Despite the soft glow of its sunlight, the easy pace of its rolling hills, and the centuries of history behind it, a sort of subterranean reinvention is constantly happening in Monferrato.
The time has come for me to put some retrospective perspective on my wine-soaked journey through Monferrato. I guess you could say that I’m supposed to be putting a sort of “exclamation point” on my thoughts and impressions of this magical Piedmontese place.
But this is Italy, and if anything, Italy is predictably unpredictable, and so that exclamation point isn’t really going to happen. In fact, it’s probably going to look more like an ellipsis. Because while Monferrato is a place that’s easy to know on the surface, there is such cultural and gastronomic depth to explore here that you won’t be able to do it definitively within one lifetime (or even several lifetimes).
I’ll give you an example of how readily identifiable Piedmont seems at first. When I started this journey, I often posted pictures of our video work in the vineyards onto social media. I was pleasantly shocked by how many of my friends offered comments on those photos, most of which stated something along the lines of “that beautiful lighting, you must be in northern Italy!” If several of your friends can identify your location by the natural, unfiltered quality of light in your social media updates, then chances are pretty good that you are somewhere special and unique in the world. So hopefully I can be forgiven for (arrogantly) thinking that I already “knew” Piedmont long before I got to Monferrato to start this journey.
If I could pin down one thing to tell you about Monferrato that makes it special, it would be its depth. It’s the thing about the region that (if you’re like me, anyway) you’re most likely to overlook as you focus on the long traditions and history of area. Those aspects are all amazing, of course, and quintessentially Italian, but they are like pieces of a landscape that has, underneath it, a foundation that is always slowly flowing and changing, offering something new without ever upsetting the beauty or validity of the long-standing things that it supports.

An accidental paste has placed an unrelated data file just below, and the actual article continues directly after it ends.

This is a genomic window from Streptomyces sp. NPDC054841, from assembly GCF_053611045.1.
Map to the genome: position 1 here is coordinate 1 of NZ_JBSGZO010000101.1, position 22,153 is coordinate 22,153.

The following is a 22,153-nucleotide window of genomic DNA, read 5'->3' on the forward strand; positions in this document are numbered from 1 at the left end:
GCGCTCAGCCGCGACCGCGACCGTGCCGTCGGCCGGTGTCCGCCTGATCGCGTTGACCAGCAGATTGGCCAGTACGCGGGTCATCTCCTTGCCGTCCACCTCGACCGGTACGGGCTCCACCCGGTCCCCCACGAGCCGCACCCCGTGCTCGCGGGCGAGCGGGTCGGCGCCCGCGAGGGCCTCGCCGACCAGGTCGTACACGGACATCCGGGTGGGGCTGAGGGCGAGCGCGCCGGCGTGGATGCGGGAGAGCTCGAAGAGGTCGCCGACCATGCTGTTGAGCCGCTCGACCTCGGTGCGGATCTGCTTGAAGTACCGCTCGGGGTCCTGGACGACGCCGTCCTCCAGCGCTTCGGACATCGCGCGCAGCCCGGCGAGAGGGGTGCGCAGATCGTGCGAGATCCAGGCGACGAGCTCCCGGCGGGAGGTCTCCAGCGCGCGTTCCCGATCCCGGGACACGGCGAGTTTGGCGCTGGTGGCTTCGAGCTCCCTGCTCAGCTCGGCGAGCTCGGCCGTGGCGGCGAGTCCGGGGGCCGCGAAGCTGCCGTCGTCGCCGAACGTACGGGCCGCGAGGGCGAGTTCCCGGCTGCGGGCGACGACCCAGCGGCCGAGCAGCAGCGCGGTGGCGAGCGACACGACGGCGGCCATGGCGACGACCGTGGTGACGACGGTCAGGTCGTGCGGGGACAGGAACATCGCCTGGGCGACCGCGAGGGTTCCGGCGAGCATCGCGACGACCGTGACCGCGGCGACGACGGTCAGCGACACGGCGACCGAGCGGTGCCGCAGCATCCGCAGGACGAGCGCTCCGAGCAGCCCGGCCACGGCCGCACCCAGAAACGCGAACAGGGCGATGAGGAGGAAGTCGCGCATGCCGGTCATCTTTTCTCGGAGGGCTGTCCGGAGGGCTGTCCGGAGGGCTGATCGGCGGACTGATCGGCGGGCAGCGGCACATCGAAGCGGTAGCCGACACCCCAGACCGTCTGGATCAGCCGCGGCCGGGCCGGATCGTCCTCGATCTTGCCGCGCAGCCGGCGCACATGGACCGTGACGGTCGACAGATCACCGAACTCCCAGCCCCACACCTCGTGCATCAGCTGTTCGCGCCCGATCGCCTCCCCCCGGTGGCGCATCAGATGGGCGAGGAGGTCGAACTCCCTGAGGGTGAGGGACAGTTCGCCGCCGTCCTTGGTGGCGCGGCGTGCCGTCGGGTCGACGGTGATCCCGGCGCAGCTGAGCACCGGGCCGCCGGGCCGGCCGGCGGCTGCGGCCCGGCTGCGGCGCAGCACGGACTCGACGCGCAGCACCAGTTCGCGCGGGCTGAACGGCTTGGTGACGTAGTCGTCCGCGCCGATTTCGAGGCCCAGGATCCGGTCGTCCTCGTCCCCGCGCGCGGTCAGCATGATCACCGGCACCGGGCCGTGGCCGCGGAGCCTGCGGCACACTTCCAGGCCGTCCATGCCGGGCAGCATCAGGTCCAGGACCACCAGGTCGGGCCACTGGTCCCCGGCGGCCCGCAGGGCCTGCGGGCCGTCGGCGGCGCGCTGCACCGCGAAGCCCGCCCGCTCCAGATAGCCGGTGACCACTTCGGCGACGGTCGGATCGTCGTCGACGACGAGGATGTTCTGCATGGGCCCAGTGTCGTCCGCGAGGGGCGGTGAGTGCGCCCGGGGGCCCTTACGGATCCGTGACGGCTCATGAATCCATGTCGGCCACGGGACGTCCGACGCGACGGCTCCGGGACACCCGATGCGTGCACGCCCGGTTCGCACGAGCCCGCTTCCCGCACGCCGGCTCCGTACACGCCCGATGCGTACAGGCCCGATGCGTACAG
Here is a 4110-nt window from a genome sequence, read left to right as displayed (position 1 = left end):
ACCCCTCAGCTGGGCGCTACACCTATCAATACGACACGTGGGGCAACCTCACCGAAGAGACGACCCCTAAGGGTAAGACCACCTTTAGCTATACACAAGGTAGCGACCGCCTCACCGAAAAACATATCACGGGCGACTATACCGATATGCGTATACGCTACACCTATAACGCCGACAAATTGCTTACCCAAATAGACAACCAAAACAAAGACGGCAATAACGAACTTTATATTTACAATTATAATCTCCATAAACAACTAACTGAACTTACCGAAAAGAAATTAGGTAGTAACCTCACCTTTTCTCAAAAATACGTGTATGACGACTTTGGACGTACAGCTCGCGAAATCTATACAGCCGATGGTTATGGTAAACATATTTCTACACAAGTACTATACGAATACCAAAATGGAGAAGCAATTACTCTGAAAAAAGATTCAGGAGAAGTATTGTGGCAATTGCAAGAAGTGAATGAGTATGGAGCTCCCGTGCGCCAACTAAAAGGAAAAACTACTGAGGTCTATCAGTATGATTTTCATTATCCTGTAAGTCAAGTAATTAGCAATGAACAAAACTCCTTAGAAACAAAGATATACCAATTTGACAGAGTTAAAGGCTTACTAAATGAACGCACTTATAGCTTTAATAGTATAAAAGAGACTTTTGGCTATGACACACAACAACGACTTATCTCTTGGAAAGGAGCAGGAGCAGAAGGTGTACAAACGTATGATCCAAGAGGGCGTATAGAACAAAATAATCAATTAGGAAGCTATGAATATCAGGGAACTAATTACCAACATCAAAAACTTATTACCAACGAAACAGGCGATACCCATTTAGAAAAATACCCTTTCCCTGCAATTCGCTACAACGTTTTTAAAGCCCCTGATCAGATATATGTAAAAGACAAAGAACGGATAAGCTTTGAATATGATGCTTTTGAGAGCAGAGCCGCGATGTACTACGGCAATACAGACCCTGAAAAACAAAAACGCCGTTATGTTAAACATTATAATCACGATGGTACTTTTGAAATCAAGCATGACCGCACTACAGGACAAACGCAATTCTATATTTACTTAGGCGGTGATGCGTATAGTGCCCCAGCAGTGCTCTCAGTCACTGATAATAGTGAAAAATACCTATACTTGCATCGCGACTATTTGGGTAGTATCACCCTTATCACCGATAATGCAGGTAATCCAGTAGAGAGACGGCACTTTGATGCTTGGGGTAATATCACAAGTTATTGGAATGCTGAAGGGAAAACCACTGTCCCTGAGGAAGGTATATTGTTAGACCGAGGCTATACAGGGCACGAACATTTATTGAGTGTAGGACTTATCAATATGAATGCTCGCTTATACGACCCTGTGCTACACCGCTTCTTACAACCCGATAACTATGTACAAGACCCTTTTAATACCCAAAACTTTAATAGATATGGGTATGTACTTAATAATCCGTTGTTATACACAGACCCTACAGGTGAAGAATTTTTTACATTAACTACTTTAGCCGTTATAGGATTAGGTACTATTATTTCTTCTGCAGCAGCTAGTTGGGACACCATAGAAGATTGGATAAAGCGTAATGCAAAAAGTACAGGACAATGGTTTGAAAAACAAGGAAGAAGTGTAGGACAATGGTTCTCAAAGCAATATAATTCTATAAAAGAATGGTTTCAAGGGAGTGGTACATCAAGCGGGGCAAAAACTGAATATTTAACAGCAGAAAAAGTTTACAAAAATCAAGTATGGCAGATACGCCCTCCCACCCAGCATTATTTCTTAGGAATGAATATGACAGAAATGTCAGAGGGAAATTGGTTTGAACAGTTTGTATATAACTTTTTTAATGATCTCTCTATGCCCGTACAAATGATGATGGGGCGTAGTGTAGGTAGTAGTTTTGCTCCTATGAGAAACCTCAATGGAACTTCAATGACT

If you look away too long, you miss those subtle, yet constant changes that Monferrato offers to those who are paying closer attention: the inventive takes on traditional peasant farmer meals that transform them into funky, delicious haute cuisine; the diversity of its Barbera wines, which offer something compelling at almost every conceivable price-point and for almost every possible occasion and food pairing; the surprising longevity of the wines of Nizza that now cap the region’s quality pyramid, and that can rival more famous Italian wine styles in aging and substance.
Despite the soft glow of its sunlight, the easy pace of its rolling hills, and the centuries of history behind it, this sort of subterranean reinvention is constantly happening in Monferrato, with interesting developments regularly bubbling up to the surface at the coaxing of the region’s forward-thinking and inventive inhabitants. Many of those developments end up taking their place right alongside the more ancient and traditional offerings in Monferrato, without the area losing identity or seeming culturally out of place. When you stop to think about all of that for a minute, it starts to sink in just how truly remarkable it is. Few places in the world are special enough to be able to reinvent themselves without actually reinventing themselves, to remain as vibrant and as alive and as fresh the wines that they produce.
I’ll be talking more, and more specifically, about my thoughts on those wines as we wrap up my journey here (specifically with regards to Barbera and the supporting cast of other grapes that have done so well in Monferrato in recent decades); what made my heart leap, my taste buds sing, and where I think that things are going for those wines in the future, so stay tuned for those.
For now, I can tell you that I’d rather not have my Monferrato journey end, at least not in the traditional sense, because even if I were to have been able to tell you everything worth knowing about the region’s wine scene right now (which I’m not actually able to do), thanks to how wonderfully remarkable the place is, my telling would start to be out-of-date just as soon as we hit the Publish button on the post. And that’s why this sentiment isn’t really an exclamation point on my trip, so much as it is a hope for meeting again in the future, and a love letter to the promise that future holds for Monferrato.